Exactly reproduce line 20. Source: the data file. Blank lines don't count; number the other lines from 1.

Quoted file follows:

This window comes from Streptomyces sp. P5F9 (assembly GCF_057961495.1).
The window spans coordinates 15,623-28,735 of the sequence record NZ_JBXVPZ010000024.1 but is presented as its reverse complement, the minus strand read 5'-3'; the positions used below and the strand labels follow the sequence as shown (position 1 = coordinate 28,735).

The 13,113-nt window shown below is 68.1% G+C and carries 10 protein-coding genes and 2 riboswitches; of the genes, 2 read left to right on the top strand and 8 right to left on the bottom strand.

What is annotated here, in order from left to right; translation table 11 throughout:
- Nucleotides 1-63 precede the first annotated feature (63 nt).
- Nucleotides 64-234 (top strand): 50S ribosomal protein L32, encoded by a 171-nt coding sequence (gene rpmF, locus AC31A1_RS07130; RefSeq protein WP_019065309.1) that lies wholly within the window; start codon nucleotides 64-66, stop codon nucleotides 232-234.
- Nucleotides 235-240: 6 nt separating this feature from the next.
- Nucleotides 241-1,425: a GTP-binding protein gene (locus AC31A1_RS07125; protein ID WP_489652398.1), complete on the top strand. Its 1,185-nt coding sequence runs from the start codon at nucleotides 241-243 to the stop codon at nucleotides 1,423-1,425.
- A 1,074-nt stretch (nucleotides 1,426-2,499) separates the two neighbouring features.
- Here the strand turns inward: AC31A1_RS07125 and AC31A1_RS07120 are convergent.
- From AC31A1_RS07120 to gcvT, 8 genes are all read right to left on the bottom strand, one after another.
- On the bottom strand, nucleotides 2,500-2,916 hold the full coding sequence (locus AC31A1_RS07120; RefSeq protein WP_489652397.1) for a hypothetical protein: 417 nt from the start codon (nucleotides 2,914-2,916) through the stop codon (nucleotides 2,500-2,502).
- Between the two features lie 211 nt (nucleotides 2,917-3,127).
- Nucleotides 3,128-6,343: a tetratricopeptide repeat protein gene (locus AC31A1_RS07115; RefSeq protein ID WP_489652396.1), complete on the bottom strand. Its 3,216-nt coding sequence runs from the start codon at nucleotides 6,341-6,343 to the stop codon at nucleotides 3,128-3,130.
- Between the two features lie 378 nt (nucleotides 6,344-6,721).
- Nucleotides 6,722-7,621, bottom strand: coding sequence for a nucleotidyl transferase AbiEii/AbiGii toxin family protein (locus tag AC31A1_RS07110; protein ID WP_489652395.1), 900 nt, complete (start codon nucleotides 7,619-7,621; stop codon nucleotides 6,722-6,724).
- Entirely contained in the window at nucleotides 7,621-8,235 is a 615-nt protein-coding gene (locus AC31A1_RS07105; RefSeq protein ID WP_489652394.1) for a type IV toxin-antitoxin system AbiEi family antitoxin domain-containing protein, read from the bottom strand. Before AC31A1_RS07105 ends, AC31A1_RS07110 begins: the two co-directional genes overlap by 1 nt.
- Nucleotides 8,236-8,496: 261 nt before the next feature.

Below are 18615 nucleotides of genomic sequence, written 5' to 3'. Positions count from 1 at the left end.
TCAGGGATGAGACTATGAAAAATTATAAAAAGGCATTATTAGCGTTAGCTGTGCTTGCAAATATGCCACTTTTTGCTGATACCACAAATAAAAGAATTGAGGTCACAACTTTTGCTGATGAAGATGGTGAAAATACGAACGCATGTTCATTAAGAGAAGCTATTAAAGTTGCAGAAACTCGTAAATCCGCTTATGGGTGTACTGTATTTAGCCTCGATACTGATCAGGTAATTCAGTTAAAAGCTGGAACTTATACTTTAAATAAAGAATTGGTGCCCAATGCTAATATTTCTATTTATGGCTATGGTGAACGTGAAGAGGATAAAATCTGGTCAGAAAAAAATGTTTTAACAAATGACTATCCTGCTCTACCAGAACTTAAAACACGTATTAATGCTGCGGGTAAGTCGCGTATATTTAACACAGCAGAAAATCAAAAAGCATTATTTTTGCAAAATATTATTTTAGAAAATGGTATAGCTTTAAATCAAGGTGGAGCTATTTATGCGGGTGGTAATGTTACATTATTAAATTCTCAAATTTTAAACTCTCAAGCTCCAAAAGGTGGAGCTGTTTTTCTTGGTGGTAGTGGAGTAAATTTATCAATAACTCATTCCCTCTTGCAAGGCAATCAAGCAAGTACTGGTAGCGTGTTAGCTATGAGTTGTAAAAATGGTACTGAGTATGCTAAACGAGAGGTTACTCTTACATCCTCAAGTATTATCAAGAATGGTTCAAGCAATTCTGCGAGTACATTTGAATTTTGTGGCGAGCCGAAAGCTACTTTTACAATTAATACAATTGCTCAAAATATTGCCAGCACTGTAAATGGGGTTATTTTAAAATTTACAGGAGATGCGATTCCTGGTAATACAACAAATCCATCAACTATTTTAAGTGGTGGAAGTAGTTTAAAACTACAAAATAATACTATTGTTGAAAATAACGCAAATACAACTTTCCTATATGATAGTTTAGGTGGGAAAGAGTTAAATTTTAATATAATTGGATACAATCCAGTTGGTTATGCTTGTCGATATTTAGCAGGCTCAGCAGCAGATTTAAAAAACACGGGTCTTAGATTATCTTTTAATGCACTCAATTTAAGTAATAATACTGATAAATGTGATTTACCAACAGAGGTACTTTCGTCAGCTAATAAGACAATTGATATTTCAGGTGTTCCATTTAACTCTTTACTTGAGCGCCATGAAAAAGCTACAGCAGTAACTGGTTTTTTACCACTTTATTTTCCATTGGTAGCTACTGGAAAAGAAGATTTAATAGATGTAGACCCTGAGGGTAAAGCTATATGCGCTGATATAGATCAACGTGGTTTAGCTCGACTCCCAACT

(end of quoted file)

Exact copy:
TCAGGGATGAGACTATGAAAAATTATAAAAAGGCATTATTAGCGTTAGCTGTGCTTGCAAATATGCCACTTTTTGCTGATACCACAAATAAAAGAATTGAGGTCACAACTTTTGCTGATGAAGATGGTGAAAATACGAACGCATGTTCATTAAGAGAAGCTATTAAAGTTGCAGAAACTCGTAAATCCGCTTATGGGTGTACTGTATTTAGCCTCGATACTGATCAGGTAATTCAGTTAAAAGCTGGAACTTATACTTTAAATAAAGAATTGGTGCCCAATGCTAATATTTCTATTTATGGCTATGGTGAACGTGAAGAGGATAAAATCTGGTCAGAAAAAAATGTTTTAACAAATGACTATCCTGCTCTACCAGAACTTAAAACACGTATTAATGCTGCGGGTAAGTCGCGTATATTTAACACAGCAGAAAATCAAAAAGCATTATTTTTGCAAAATATTATTTTAGAAAATGGTATAGCTTTAAATCAAGGTGGAGCTATTTATGCGGGTGGTAATGTTACATTATTAAATTCTCAAATTTTAAACTCTCAAGCTCCAAAAGGTGGAGCTGTTTTTCTTGGTGGTAGTGGAGTAAATTTATCAATAACTCATTCCCTCTTGCAAGGCAATCAAGCAAGTACTGGTAGCGTGTTAGCTATGAGTTGTAAAAATGGTACTGAGTATGCTAAACGAGAGGTTACTCTTACATCCTCAAGTATTATCAAGAATGGTTCAAGCAATTCTGCGAGTACATTTGAATTTTGTGGCGAGCCGAAAGCTACTTTTACAATTAATACAATTGCTCAAAATATTGCCAGCACTGTAAATGGGGTTATTTTAAAATTTACAGGAGATGCGATTCCTGGTAATACAACAAATCCATCAACTATTTTAAGTGGTGGAAGTAGTTTAAAACTACAAAATAATACTATTGTTGAAAATAACGCAAATACAACTTTCCTATATGATAGTTTAGGTGGGAAAGAGTTAAATTTTAATATAATTGGATACAATCCAGTTGGTTATGCTTGTCGATATTTAGCAGGCTCAGCAGCAGATTTAAAAAACACGGGTCTTAGATTATCTTTTAATGCACTCAATTTAAGTAATAATACTGATAAATGTGATTTACCAACAGAGGTACTTTCGTCAGCTAATAAGACAATTGATATTTCAGGTGTTCCATTTAACTCTTTACTTGAGCGCCATGAAAAAGCTACAGCAGTAACTGGTTTTTTACCACTTTATTTTCCATTGGTAGCTACTGGAAAAGAAGATTTAATAGATGTAGACCCTGAGGGTAAAGCTATATGCGCTGATATAGATCAACGTGGTTTAGCTCGACTCCCAACT